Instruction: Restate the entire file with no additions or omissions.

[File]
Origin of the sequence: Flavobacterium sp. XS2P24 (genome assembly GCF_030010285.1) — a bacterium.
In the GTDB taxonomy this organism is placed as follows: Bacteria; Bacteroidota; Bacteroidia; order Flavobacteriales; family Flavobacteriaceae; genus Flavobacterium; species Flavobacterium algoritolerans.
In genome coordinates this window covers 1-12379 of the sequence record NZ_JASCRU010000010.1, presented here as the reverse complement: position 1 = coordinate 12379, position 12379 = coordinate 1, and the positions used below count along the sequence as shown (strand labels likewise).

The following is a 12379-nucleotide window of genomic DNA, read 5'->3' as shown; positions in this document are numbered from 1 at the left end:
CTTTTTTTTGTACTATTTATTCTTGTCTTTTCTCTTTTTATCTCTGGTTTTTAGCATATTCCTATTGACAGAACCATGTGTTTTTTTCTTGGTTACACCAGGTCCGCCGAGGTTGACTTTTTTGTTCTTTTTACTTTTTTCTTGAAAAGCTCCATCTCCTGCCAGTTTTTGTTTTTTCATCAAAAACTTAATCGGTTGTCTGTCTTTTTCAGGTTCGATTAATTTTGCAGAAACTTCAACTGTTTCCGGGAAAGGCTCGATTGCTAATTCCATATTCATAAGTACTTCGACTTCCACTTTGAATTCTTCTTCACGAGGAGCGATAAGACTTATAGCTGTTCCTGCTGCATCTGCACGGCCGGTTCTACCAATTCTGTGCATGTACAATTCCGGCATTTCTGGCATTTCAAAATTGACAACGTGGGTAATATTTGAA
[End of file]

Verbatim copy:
Origin of the sequence: Flavobacterium sp. XS2P24 (genome assembly GCF_030010285.1) — a bacterium.
In the GTDB taxonomy this organism is placed as follows: Bacteria; Bacteroidota; Bacteroidia; order Flavobacteriales; family Flavobacteriaceae; genus Flavobacterium; species Flavobacterium algoritolerans.
In genome coordinates this window covers 1-12379 of the sequence record NZ_JASCRU010000010.1, presented here as the reverse complement: position 1 = coordinate 12379, position 12379 = coordinate 1, and the positions used below count along the sequence as shown (strand labels likewise).

The following is a 12379-nucleotide window of genomic DNA, read 5'->3' as shown; positions in this document are numbered from 1 at the left end:
CTTTTTTTTGTACTATTTATTCTTGTCTTTTCTCTTTTTATCTCTGGTTTTTAGCATATTCCTATTGACAGAACCATGTGTTTTTTTCTTGGTTACACCAGGTCCGCCGAGGTTGACTTTTTTGTTCTTTTTACTTTTTTCTTGAAAAGCTCCATCTCCTGCCAGTTTTTGTTTTTTCATCAAAAACTTAATCGGTTGTCTGTCTTTTTCAGGTTCGATTAATTTTGCAGAAACTTCAACTGTTTCCGGGAAAGGCTCGATTGCTAATTCCATATTCATAAGTACTTCGACTTCCACTTTGAATTCTTCTTCACGAGGAGCGATAAGACTTATAGCTGTTCCTGCTGCATCTGCACGGCCGGTTCTACCAATTCTGTGCATGTACAATTCCGGCATTTCTGGCATTTCAAAATTGACAACGTGGGTAATATTTGAA